So begins the 13th chapter of the latest Harry Potter installment, a text called Harry Potter and the Portrait of What Looked Like a Large Pile of Ash. OK, so it’s not a J.K. Rowling original—it was written by artificial intelligence. As The Verge explains, the computer-science whizzes at Botnik Studios created this three-page work of fan fiction after training an algorithm on the text of all seven Harry Potter books.

The short chapter was made with the help of a predictive text algorithm designed to churn out phrases similar in style and content to what you’d find in one of the Harry Potter novels it "read." The story isn’t totally nonsensical, though. Twenty human editors chose which AI-generated suggestions to put into the chapter, wrangling the predictive text into a linear(ish) tale.

While magnified wind doesn’t seem so crazy for the Harry Potter universe, the text immediately takes a turn for the absurd after that first sentence. Ron starts doing a “frenzied tap dance,” and then he eats Hermione’s family. And that’s just on the first page. Harry and his friends spy on Death Eaters and tussle with Voldemort—all very spot-on Rowling plot points—but then Harry dips Hermione in hot sauce, and “several long pumpkins” fall out of Professor McGonagall.

Some parts are far more simplistic than Rowling would write them, but aren’t exactly wrong with regards to the Harry Potter universe. Like: “Magic: it was something Harry Potter thought was very good.” Indeed he does!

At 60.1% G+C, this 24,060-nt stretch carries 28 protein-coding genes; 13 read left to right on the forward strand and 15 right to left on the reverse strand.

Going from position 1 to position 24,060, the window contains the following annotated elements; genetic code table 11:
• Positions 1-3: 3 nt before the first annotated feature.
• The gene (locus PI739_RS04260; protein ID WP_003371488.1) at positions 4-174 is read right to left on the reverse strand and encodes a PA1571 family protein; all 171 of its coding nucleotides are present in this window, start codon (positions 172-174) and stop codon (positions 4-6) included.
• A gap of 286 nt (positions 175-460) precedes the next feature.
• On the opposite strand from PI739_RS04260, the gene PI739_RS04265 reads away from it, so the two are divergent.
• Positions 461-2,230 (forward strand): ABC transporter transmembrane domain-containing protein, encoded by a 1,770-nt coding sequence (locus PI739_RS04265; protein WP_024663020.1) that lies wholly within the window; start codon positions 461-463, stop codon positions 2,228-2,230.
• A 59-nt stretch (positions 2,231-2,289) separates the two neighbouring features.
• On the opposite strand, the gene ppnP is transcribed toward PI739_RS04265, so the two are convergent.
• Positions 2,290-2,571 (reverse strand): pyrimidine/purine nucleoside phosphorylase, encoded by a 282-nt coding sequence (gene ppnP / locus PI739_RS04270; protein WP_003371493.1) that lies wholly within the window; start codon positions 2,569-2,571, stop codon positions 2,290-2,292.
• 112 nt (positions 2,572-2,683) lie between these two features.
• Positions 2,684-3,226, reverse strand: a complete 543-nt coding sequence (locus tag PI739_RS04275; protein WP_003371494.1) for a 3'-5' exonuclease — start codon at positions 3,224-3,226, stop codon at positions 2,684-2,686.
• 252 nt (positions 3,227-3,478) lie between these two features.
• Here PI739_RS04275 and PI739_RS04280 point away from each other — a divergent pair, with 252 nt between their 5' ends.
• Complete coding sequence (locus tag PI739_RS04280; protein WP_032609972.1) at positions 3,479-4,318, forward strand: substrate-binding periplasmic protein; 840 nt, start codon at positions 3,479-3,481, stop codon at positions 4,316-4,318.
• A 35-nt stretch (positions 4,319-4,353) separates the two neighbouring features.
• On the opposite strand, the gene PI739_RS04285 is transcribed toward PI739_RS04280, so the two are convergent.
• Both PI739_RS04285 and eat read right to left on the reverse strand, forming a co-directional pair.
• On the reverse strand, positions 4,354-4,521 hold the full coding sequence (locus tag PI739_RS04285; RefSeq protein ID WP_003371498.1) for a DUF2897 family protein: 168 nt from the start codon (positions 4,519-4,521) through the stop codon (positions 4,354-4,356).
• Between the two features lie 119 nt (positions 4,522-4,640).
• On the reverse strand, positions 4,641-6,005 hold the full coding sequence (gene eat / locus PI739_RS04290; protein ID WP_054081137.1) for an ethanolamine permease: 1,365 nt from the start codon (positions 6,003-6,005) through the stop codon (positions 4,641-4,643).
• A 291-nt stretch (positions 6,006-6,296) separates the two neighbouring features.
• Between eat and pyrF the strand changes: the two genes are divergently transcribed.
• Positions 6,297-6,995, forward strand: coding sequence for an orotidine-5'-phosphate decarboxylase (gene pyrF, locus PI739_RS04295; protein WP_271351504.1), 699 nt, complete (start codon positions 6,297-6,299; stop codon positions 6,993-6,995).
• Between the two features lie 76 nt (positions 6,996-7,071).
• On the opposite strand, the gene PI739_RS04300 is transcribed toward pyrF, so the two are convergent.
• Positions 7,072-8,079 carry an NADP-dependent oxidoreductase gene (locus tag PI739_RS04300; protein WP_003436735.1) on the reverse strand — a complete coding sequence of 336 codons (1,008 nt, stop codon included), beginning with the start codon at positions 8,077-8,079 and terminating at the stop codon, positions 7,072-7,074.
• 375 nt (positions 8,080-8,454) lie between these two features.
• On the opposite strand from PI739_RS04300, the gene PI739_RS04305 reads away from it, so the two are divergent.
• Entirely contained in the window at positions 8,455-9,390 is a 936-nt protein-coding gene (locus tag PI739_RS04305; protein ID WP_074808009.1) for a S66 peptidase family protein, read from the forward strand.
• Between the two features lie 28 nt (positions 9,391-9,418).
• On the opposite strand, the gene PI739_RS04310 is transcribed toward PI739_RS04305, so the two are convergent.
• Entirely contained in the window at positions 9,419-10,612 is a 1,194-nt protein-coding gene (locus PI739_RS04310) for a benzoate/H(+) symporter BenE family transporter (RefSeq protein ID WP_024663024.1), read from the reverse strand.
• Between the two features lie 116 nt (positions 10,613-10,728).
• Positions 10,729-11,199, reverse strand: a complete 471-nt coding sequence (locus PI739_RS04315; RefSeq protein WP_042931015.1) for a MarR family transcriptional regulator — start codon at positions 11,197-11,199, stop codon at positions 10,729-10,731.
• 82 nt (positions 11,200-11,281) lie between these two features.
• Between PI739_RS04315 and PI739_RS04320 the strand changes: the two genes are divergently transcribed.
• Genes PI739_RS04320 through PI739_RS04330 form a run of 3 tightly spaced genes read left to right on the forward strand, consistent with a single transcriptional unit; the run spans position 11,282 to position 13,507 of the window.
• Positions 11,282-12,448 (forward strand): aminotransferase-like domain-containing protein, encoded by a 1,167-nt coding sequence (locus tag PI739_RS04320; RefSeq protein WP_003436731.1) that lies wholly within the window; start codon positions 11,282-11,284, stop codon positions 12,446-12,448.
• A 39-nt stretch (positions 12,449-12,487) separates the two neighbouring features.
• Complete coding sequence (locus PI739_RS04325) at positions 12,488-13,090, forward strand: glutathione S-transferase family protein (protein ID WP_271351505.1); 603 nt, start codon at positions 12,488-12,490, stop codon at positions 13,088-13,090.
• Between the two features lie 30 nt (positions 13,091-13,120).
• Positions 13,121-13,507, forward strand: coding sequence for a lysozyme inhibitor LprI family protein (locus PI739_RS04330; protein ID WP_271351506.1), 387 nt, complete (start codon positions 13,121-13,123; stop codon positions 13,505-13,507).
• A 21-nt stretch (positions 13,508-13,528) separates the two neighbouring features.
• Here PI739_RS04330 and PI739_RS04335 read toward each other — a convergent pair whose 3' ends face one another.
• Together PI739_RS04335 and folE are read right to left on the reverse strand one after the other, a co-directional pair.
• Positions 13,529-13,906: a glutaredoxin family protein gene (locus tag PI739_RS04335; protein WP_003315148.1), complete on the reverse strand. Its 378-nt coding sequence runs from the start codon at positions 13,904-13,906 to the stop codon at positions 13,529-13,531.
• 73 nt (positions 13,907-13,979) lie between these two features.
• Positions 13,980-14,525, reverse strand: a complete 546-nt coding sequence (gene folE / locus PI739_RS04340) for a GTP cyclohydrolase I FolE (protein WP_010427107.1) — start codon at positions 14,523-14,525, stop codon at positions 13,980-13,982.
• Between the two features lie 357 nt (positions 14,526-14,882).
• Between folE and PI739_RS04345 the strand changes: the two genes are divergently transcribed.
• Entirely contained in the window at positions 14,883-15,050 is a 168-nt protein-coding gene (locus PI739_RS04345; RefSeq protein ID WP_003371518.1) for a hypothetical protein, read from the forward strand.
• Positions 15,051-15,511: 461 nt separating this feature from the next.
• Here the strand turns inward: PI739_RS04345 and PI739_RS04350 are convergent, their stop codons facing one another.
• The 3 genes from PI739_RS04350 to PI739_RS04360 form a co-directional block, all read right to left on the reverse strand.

It ends with another bit of prose that’s not exactly Rowling’s style, but it’s certainly an accurate analysis of the main current that runs throughout all the Harry Potter books. It reads: “‘I’m Harry Potter,’ Harry began yelling. ‘The dark arts better be worried, oh boy!’”

Harry Potter isn’t the only work of fiction that Jamie Brew—a former head writer for ClickHole and the creator of Botnik’s predictive keyboard—and other Botnik writers have turned their attention to. Botnik has previously created AI-generated scripts for TV shows like The X-Files and Scrubs, among other ridiculous machine-written parodies.

To delve into all the magical fiction that Botnik users have dreamed up, follow the studio on Twitter.

[h/t The Verge]